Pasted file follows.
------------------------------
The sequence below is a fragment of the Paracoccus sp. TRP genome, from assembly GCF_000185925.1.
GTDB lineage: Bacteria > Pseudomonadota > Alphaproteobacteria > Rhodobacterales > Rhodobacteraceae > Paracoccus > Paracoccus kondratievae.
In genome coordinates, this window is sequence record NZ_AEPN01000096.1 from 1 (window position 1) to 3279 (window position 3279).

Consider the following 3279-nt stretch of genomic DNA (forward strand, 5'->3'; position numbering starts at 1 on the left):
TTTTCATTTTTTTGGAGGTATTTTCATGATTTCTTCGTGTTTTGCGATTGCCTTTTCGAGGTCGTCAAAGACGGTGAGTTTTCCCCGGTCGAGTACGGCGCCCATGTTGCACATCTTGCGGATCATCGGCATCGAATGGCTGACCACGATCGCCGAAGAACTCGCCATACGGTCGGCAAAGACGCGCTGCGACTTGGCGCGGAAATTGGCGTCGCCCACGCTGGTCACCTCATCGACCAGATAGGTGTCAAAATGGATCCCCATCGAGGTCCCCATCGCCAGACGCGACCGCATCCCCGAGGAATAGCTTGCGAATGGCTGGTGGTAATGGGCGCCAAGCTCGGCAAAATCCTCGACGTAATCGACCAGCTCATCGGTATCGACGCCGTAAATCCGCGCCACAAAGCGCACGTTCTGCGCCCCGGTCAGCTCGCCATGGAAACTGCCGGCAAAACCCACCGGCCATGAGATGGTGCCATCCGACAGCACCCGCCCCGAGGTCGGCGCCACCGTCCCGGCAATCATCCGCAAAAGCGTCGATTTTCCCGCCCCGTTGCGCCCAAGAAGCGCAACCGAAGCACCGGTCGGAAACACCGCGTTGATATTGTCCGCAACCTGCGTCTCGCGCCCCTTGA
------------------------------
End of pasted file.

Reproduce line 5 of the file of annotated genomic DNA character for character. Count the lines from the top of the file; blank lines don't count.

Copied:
TTTTCATTTTTTTGGAGGTATTTTCATGATTTCTTCGTGTTTTGCGATTGCCTTTTCGAGGTCGTCAAAGACGGTGAGTTTTCCCCGGTCGAGTACGGCGCCCATGTTGCACATCTTGCGGATCATCGGCATCGAATGGCTGACCACGATCGCCGAAGAACTCGCCATACGGTCGGCAAAGACGCGCTGCGACTTGGCGCGGAAATTGGCGTCGCCCACGCTGGTCACCTCATCGACCAGATAGGTGTCAAAATGGATCCCCATCGAGGTCCCCATCGCCAGACGCGACCGCATCCCCGAGGAATAGCTTGCGAATGGCTGGTGGTAATGGGCGCCAAGCTCGGCAAAATCCTCGACGTAATCGACCAGCTCATCGGTATCGACGCCGTAAATCCGCGCCACAAAGCGCACGTTCTGCGCCCCGGTCAGCTCGCCATGGAAACTGCCGGCAAAACCCACCGGCCATGAGATGGTGCCATCCGACAGCACCCGCCCCGAGGTCGGCGCCACCGTCCCGGCAATCATCCGCAAAAGCGTCGATTTTCCCGCCCCGTTGCGCCCAAGAAGCGCAACCGAAGCACCGGTCGGAAACACCGCGTTGATATTGTCCGCAACCTGCGTCTCGCGCCCCTTGA